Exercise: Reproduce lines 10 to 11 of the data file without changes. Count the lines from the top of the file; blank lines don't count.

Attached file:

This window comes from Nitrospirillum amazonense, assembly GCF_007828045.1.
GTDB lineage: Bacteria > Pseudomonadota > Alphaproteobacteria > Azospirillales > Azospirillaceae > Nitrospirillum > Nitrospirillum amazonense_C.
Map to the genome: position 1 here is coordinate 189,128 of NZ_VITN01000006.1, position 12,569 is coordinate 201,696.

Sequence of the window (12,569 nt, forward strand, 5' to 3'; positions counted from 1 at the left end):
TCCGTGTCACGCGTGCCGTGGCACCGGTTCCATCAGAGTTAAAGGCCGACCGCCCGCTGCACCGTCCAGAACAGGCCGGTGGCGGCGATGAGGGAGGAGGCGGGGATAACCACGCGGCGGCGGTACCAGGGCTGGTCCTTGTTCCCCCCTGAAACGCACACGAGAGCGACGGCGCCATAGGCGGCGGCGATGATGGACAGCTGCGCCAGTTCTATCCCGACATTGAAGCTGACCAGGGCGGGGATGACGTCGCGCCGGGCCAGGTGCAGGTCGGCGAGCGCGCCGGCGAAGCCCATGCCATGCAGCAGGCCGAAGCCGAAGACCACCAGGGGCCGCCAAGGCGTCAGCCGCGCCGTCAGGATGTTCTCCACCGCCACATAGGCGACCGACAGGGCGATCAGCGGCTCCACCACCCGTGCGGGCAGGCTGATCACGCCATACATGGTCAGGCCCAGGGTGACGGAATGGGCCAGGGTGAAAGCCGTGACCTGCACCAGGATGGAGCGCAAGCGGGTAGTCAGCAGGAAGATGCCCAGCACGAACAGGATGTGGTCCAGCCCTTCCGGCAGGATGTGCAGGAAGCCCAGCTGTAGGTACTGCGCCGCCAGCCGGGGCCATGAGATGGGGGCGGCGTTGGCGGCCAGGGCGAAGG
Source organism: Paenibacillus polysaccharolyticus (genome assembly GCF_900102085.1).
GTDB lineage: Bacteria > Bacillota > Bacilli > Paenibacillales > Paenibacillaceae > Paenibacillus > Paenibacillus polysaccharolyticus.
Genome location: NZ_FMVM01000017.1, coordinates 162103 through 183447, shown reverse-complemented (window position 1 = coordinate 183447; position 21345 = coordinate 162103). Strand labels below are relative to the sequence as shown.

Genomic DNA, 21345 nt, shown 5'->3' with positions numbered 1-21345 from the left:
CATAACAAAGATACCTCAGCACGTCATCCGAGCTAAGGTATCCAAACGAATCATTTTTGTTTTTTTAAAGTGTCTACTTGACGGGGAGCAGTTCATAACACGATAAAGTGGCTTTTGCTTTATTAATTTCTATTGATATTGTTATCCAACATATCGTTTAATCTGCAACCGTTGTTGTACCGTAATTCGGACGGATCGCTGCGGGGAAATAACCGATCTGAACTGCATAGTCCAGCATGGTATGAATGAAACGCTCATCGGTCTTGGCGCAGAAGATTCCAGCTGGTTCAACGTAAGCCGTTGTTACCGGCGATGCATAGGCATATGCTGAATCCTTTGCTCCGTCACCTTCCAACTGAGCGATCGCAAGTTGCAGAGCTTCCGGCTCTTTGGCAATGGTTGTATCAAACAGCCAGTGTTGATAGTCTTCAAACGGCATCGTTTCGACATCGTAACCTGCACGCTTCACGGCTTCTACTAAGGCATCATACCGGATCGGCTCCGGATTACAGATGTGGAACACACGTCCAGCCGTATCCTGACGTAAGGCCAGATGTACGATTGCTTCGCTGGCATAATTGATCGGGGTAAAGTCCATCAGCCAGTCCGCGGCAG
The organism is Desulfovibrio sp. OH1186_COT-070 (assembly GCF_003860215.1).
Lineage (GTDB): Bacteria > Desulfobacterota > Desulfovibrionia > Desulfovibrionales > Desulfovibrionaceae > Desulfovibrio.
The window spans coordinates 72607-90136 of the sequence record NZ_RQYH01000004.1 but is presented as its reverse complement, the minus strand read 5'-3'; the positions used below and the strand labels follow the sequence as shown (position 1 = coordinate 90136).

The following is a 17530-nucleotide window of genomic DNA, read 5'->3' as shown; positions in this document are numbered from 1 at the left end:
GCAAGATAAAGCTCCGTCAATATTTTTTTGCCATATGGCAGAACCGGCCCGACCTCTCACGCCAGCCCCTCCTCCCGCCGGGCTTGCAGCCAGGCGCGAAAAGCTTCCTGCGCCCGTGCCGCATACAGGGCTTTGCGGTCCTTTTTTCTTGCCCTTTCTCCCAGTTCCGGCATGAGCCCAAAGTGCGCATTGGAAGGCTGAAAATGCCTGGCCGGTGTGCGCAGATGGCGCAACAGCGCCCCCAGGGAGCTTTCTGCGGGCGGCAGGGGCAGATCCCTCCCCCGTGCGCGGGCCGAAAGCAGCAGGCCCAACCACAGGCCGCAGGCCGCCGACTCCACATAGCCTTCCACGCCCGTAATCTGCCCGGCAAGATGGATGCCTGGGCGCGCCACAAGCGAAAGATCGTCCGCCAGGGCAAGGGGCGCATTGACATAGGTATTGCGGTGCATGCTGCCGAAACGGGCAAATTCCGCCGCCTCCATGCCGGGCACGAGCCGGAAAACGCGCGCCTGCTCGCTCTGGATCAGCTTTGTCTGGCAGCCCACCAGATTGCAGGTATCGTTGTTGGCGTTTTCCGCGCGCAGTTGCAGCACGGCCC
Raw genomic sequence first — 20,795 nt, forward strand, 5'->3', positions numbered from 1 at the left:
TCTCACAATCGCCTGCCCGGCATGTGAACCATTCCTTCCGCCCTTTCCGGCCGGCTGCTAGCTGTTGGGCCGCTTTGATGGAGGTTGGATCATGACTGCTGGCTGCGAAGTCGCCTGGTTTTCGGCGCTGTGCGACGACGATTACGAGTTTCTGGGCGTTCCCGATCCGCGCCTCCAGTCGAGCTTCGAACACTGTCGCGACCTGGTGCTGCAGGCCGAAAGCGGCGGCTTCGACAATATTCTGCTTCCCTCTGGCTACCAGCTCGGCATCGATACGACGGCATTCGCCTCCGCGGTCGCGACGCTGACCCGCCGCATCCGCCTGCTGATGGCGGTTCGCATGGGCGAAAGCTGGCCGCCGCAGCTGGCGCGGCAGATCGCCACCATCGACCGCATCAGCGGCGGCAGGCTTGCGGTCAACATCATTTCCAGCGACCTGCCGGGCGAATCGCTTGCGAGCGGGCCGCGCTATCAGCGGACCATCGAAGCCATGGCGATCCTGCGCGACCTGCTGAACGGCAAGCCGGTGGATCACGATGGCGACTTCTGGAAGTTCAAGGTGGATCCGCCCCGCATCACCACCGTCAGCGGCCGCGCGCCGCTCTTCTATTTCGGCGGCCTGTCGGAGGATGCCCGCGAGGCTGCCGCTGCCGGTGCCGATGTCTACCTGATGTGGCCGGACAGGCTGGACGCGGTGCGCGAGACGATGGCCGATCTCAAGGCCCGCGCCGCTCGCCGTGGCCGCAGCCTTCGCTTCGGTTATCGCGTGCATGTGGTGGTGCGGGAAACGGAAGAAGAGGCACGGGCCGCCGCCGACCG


CATAACAAAGATACCTCAGCACGTCATCCGAGCTAAGGTATCCAAACGAATCATTTTTGTTTTTTTAAAGTGTCTACTTGACGGGGAGCAGTTCATAACACGATAAAGTGGCTTTTGCTTTATTAATTTCTATTGATATTGTTATCCAACATATCGTTTAATCTGCAACCGTTGTTGTACCGTAATTCGGACGGATCGCTGCGGGGAAATAACCGATCTGAACTGCATAGTCCAGCATGGTATGAATGAAACGCTCATCGGTCTTGGCGCAGAAGATTCCAGCTGGTTCAACGTAAGCCGTTGTTACCGGCGATGCATAGGCATATGCTGAATCCTTTGCTCCGTCACCTTCCAACTGAGCGATCGCAAGTTGCAGAGCTTCCGGCTCTTTGGCAATGGTTGTATCAAACAGCCAGTGTTGATAGTCTTCAAACGGCATCGTTTCGACATCGTAACCTGCACGCTTCACGGCTTCTACTAAGGCATCATACCGGATCGGCTCCGGATTACAGATGTGGAACACACGTCCAGCCGTATCCTGACGTAAGGCCAGATGTACGATTGCTTCGCTGGCATAATTGATCGGGGTAAAGTCCATCAGCCAGTCCGCGGCAG
The organism is Desulfovibrio sp. OH1186_COT-070 (assembly GCF_003860215.1).